The Biden administration has fielded criticism for so far keeping in place most measures taken by President Trump, who vowed a “maximum pressure” campaign against the communist government over its role in Venezuela. But some Cuban exiles, Cuban American Republican politicians and activists on the island have expressed concern about any easing of sanctions at a time the government has cracked down on protesters and handed down harsh sentences to July 11 demonstrators.

A senior administration official said the administration consulted the policy options with members of Congress and Cuban Americans. Minutes after the official release, Sen. Bob Menéndez, a powerful Cuban American democrat who chairs the Foreign Affairs Committee, said the timing of the announcement risks “sending the wrong message” as Cuban authorities continue the crackdown on Cubans critical of the government. “I am dismayed to learn the Biden administration will begin authorizing group travel to Cuba through visits akin to tourism, Menéndez said in a statement. “To be clear, those who still believe that increasing travel will breed democracy in Cuba are simply in a state of denial. For decades, the world has been traveling to Cuba and nothing has changed. “ A senior administration official told reporters on Monday evening that the Treasury Department can audit these trips and the administration will ensure that group travel takes place according to the law.

In a statement released Monday evening, Cuban foreign affairs ministry called the policy changes a “limited step in the right direction” but not enough in modifying the U.S. embargo. Relations between Washington and Havana soured over the islandwide anti-government demonstration last July. President Biden ordered sanctions against the military, police and security forces involved in the crackdown. And Havana responded by saying the demonstrations were financed by the United States. The more recent spat involves the invitations to attend the Summit of the Americas, a meeting of leaders from nations in the hemisphere to be held in Los Angeles in June. The U.S. government has said Cuba will likely not receive one. A senior administration said the invitations have not been issued yet. But the current wave of Cuban migrants reaching the U.S. southern border got the two governments to sit down for the first time since president Biden took office. The Cuban diplomat leading the talks, Carlos Fernández de Cossio, said he left with the sense that the talks could be the first step to improving relations. A senior administration official said the U.S. delegation did not address policy topics beyond migration. This story was originally published May 16, 2022 5:37 PM.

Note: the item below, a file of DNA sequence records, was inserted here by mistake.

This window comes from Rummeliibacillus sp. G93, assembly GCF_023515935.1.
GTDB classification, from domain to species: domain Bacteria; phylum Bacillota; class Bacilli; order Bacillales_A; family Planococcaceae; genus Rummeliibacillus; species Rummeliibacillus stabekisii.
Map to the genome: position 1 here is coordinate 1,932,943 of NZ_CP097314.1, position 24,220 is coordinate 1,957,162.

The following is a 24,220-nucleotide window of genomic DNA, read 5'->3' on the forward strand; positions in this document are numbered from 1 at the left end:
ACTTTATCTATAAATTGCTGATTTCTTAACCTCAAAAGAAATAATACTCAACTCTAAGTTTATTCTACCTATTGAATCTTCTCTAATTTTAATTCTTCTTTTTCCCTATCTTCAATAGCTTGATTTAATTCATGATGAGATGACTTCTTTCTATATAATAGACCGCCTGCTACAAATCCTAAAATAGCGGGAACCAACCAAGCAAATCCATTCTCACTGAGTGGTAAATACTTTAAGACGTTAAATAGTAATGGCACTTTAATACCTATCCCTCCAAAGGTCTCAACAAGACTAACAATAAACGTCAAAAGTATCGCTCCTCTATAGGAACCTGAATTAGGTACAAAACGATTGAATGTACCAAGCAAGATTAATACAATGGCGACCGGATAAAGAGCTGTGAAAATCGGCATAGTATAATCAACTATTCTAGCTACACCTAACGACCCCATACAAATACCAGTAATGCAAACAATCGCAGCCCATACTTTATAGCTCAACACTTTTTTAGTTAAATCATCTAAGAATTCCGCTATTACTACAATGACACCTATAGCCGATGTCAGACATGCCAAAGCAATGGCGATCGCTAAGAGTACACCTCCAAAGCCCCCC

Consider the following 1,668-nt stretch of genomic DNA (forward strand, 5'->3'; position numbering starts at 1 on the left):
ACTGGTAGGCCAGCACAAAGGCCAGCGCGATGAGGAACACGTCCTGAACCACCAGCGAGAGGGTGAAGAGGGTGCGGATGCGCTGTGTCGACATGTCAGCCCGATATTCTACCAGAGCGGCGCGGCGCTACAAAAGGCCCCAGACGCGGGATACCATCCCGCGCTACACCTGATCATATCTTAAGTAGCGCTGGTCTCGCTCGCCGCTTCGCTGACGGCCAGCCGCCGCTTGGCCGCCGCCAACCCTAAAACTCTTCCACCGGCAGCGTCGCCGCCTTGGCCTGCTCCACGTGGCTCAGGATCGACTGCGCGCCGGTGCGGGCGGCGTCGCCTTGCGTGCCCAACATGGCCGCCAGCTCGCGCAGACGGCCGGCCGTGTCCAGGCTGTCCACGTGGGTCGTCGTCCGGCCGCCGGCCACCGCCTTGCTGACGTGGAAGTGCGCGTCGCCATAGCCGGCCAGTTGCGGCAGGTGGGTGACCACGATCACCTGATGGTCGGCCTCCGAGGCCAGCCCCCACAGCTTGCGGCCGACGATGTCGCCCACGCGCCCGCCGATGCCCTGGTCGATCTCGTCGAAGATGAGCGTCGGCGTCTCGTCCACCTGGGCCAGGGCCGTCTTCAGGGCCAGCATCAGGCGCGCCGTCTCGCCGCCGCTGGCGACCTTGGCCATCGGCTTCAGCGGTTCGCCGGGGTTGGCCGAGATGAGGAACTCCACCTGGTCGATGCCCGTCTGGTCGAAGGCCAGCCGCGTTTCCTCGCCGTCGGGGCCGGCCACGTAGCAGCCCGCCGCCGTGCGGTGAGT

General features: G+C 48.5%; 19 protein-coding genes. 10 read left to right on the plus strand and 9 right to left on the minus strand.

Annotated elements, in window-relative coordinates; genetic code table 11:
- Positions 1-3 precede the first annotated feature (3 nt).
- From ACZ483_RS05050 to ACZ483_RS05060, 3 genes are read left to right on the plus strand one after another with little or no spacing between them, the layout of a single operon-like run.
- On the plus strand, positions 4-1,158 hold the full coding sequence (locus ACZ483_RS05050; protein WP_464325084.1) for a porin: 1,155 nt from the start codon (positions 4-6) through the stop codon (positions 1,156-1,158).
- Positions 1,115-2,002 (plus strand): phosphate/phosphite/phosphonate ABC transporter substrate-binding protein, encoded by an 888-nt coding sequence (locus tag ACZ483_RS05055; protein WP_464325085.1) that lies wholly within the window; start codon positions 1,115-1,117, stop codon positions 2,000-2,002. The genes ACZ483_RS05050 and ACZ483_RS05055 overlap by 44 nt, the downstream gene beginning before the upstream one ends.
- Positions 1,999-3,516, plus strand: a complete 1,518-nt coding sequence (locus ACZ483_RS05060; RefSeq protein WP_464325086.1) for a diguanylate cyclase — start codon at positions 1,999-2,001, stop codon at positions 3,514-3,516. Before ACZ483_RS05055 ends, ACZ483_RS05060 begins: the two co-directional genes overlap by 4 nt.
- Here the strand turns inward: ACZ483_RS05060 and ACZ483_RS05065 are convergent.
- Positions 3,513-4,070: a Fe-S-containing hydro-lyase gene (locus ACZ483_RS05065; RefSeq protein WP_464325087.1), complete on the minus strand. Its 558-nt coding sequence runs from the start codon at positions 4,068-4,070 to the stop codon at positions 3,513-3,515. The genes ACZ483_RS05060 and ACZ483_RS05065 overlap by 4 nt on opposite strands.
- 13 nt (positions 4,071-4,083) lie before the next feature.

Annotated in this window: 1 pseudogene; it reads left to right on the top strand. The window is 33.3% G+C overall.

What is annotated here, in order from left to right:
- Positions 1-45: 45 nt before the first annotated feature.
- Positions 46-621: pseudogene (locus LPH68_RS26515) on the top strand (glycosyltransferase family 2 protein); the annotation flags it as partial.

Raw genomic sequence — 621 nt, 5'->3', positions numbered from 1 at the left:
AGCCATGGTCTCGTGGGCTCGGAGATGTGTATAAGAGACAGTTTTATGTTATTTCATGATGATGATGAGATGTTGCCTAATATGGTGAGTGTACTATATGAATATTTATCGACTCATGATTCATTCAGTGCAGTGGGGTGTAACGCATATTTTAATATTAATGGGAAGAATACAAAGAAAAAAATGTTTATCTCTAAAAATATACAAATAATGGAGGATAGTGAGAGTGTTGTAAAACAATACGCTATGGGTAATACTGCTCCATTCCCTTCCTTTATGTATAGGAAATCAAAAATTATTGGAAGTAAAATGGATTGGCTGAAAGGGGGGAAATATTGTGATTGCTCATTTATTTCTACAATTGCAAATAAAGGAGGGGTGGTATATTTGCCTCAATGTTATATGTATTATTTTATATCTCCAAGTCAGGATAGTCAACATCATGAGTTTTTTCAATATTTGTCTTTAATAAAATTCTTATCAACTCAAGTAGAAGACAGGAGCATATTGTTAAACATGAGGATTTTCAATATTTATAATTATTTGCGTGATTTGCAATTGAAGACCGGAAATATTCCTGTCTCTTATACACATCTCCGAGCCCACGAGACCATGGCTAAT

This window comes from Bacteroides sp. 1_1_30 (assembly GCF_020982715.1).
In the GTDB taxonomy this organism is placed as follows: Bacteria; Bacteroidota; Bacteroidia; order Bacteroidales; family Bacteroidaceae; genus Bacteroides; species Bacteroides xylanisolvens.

MICHAEL WILNER 202-383-6083 Michael Wilner is McClatchy’s Senior National Security and White House Correspondent. A member of the White House team since 2019, he led coverage of the federal response to the coronavirus pandemic. Wilner previously served as Washington bureau chief for The Jerusalem Post. He holds degrees from Claremont McKenna College and Columbia University and is a native of New York City.